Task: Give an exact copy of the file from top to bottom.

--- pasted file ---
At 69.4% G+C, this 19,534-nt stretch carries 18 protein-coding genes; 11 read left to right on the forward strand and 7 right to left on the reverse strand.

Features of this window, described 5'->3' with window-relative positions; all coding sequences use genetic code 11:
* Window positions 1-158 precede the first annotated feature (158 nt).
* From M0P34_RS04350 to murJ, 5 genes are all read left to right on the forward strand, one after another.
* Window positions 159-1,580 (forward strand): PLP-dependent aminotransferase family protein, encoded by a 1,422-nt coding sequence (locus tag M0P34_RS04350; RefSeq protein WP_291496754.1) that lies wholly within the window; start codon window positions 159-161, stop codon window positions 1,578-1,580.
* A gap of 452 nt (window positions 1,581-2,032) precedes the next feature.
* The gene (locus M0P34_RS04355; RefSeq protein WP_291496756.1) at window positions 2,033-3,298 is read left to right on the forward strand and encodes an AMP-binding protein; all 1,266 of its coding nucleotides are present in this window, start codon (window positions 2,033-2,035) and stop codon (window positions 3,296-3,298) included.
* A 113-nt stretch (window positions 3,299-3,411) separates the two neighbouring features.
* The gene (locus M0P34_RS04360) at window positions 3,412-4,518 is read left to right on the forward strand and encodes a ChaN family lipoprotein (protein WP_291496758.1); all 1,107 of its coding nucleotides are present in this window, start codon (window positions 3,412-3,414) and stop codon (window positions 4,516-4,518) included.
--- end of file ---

At 69.4% G+C, this 19,534-nt stretch carries 18 protein-coding genes; 11 read left to right on the forward strand and 7 right to left on the reverse strand.

Features of this window, described 5'->3' with window-relative positions; all coding sequences use genetic code 11:
* Window positions 1-158 precede the first annotated feature (158 nt).
* From M0P34_RS04350 to murJ, 5 genes are all read left to right on the forward strand, one after another.
* Window positions 159-1,580 (forward strand): PLP-dependent aminotransferase family protein, encoded by a 1,422-nt coding sequence (locus tag M0P34_RS04350; RefSeq protein WP_291496754.1) that lies wholly within the window; start codon window positions 159-161, stop codon window positions 1,578-1,580.
* A gap of 452 nt (window positions 1,581-2,032) precedes the next feature.
* The gene (locus M0P34_RS04355; RefSeq protein WP_291496756.1) at window positions 2,033-3,298 is read left to right on the forward strand and encodes an AMP-binding protein; all 1,266 of its coding nucleotides are present in this window, start codon (window positions 2,033-2,035) and stop codon (window positions 3,296-3,298) included.
* A 113-nt stretch (window positions 3,299-3,411) separates the two neighbouring features.
* The gene (locus M0P34_RS04360) at window positions 3,412-4,518 is read left to right on the forward strand and encodes a ChaN family lipoprotein (protein WP_291496758.1); all 1,107 of its coding nucleotides are present in this window, start codon (window positions 3,412-3,414) and stop codon (window positions 4,516-4,518) included.